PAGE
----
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A Comprehensive Assessment of the Difficulty Level and Cultural Sensitivity of Online Cancer Prevention Resources for Older Minority Men
  • Published Date:
    Dec 15 2007
  • Source:
    Prev Chronic Dis. 2008; 5(1).
Filetype[PDF - 528.67 KB]


Details:
  • Description:
    Introduction

    Older men are at increased risk for prostate cancer. As seniors turn to the Internet for cancer information, it is important that the resources they locate about lifestyle behaviors and screening are culturally appropriate and easy to understand. This study was a comprehensive analysis of prostate cancer risk as portrayed on the Internet with assessment of content readability and cultural sensitivity.

    Methods

    We selected Web sites about prostate cancer risk and prevention by comparing common sites across three top-rated search engines (Google, Yahoo!, and MSN). A total of 70 Web sites on prostate cancer containing a Web page on risk factors or prevention or both for racial and ethnic populations were included. We assessed readability of one page per Web site using Simple Measure of Gobbledygook (SMOG), Flesch-Kincaid (FK), and Flesch Reading Ease (FRE) measures. Cultural sensitivity of the Web page was evaluated using the Cultural Sensitivity Assessment Tool (CSAT) and questions from a cultural sensitivity checklist.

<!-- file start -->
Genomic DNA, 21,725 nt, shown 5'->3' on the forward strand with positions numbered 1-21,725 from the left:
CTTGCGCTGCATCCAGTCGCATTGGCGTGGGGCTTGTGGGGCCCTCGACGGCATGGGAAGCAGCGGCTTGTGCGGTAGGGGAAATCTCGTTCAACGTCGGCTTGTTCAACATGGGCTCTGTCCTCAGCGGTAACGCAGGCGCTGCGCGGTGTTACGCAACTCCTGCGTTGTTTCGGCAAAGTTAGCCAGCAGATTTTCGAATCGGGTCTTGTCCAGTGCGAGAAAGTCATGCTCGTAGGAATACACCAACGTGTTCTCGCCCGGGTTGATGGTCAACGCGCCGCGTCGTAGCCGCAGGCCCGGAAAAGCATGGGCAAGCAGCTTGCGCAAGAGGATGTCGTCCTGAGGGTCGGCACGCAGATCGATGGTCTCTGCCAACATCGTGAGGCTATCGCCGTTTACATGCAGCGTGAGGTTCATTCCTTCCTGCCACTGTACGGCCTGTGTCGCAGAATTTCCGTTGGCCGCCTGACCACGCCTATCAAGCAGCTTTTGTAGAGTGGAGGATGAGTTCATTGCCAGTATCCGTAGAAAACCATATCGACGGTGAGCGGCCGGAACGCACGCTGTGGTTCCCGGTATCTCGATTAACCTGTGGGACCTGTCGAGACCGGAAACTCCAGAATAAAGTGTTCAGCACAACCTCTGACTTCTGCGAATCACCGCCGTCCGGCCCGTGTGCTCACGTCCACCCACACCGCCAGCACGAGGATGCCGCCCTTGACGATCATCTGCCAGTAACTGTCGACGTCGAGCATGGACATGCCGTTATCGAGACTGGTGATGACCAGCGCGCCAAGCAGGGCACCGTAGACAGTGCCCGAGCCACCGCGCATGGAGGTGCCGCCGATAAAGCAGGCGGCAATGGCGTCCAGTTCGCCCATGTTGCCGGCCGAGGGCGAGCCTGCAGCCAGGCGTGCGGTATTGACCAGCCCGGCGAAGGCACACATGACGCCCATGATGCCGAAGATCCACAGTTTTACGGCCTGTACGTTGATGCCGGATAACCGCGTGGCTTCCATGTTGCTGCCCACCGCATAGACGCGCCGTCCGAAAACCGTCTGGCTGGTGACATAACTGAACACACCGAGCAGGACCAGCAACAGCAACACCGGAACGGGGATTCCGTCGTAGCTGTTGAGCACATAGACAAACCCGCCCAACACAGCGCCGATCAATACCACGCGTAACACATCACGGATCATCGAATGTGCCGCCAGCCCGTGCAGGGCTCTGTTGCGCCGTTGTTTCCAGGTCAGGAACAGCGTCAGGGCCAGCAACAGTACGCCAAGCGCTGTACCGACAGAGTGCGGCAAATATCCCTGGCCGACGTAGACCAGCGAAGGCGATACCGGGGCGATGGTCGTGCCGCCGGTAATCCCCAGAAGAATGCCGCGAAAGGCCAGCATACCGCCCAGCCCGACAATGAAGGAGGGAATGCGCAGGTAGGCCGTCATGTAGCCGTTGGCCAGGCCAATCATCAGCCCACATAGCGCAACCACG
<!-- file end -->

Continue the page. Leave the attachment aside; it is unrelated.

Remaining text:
Results

    Mean readability of Web pages was Grade 12.90 (high school graduate level) using SMOG and Grade 11.20 according to FK. Mean FRE was 45.04 (fairly difficult to read). The mean CSAT score was 2.78 and classified as culturally sensitive. Of the 36 Web pages considered culturally sensitive (CSAT >2.50), 75% did not portray images of representative racial or ethnic individuals as intended readers or as being at high risk for prostate cancer. Older adults and seniors were identified as intended readers on 73% of Web pages.

    Conclusion

    Online cancer resources are targeting appropriate age groups (high-risk older adults). However, the pages required fairly high-level reading skills and had limited cultural sensitivity. These factors make the pages unsuitable for diverse Internet users.

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